Doctoral Day

Image from pixabay
6 November 2018 Doctoral Day

I have decided I need to become an academic so I can eventually be affectionately referred to as an absent-minded professor. On the flight over I left my Dove deodorant on board. In Frankfurt I left my iPhone in a taxi (or it fell to the gutter or something). After my presentation in Cologne I forgot my European power converter plug when I removed my laptop on charge, my Think Learn Act name badge came off as I left the bus back to the city at the end of the conference (not that I realised it at the time) and my Dove soap was left in the bathroom at the hotel. I also run into furniture regularly. Both knees are currently sporting dark bruises.

At the Doctoral Day, held at Coventry University, I met a whole lot of other PhD students working in the enterprise/entrepreneurship arena. There was a poster competition (examples below). I didn’t enter since I haven’t actually started my PhD. My favourite was the one that won (middle one). Click on the images for a closer look.

The presentations were in the main interesting but I generally felt like I had taken on board the advice given already, from doing my MRES, such a great learning experience to prepare for a PhD, as much as I begrudged the extra year to my post-grad research. Paul Jones, Luke Pittaway and Alistair Anderson, though, had bits and pieces that were relevant for the forming of my PhD. The slide below is a good example.

The highlight of the Doctoral Day was actually a discussion at lunch with Luke Pittaway, who I referenced in my MRES thesis. He has research students back in Ohio working in a similar area so when I’m back in Australia we are going to talk further. I was also approached by Andrea Lane from Newcastle University Business School (her poster is on the right). We follow each other on Twitter and she wanted to check in with my research. The quick but intense chat helped me think of new angles for my PhD topic.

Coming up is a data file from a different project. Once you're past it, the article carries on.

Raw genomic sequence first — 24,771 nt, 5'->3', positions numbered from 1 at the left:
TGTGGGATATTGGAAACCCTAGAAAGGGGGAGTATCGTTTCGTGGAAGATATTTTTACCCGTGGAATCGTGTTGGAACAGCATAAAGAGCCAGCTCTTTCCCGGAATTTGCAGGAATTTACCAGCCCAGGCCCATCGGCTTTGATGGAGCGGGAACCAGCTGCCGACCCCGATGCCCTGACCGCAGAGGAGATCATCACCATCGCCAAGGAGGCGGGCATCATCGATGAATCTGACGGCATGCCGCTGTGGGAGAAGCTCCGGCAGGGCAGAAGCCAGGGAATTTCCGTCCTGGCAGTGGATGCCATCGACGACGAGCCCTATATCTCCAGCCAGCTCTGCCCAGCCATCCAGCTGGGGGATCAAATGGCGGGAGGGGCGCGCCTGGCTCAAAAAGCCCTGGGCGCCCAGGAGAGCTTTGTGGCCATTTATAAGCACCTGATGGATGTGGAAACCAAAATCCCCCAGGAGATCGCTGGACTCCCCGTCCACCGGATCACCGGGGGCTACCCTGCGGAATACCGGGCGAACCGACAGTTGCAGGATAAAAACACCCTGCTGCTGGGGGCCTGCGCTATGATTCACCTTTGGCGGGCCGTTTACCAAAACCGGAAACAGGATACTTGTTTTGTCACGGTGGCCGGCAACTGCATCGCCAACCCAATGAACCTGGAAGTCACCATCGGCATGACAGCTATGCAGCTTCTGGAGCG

In the morning, the trip from Birmingham to Coventry involved a 5 minute walk to the station (where a mass of military personnel, including a brass band, were raising awareness and money for Remembrance Day) a 25 minute express train ride and a 20 minute walk at the other end. The final walk would have been about half the time if I hadn’t become lost and had to cave to turning on my phone data to find my way. 

At the end of the Doctoral Day I was offered a lift back to Birmingham by Dennis, also researching enterprise education (his poster is on the left). I knew it would take longer than the train but I have a humungous broken blister on my right heel, so I accepted. Turned out he had offered four people lifts. Three of us PhD students squashed in the back while Alistair Anderson sat in the front passenger seat. Alistair is professor of entrepreneurship at Aberdeen Business School, editor in chief of the journal, Entrepreneurship and Regional Development, and on the editorial board of the International Journal of Entrepreneurial Behaviour and Research. We all discussed wide ranging definitions of entrepreneurship and what it means to be entrepreneurial, continued the debate that arose at the Doctoral Day about whether PhD students should try to publish papers during their PhD or wait until after it was completed and much more relevant topics. I liked what Gerard McElwee, another journal editor had to say about it. Hopefully we are doing PhDs because we are interested in our topics and want to publish because we like write and/or inform people. He was encouraging PhD students to do what they love and don't play the publishing game because of other people's expectations. By the end of the 1.5 hour drive (traffic jams) I was a little carsick from being so squashed in but all up it was worth it for the conversation, or as enterprise PhD students would say, the social capital gained from the experience.

The day ended with pre-conference drinks at the hotel, where my Brisbane buddy/mentor and enterprise education guru, Colin, introduced me to a bunch of other university leaders in the entrepreneurship field. After the drinks dried up (apparently we were only meant one drink each but most of us managed to have two), Colin and I went to the bar for another couple of beverages. 

So I went to bed very satisfied with the day and looking forward to more ideas and connections from the main ISBE Conference over the next couple of days.


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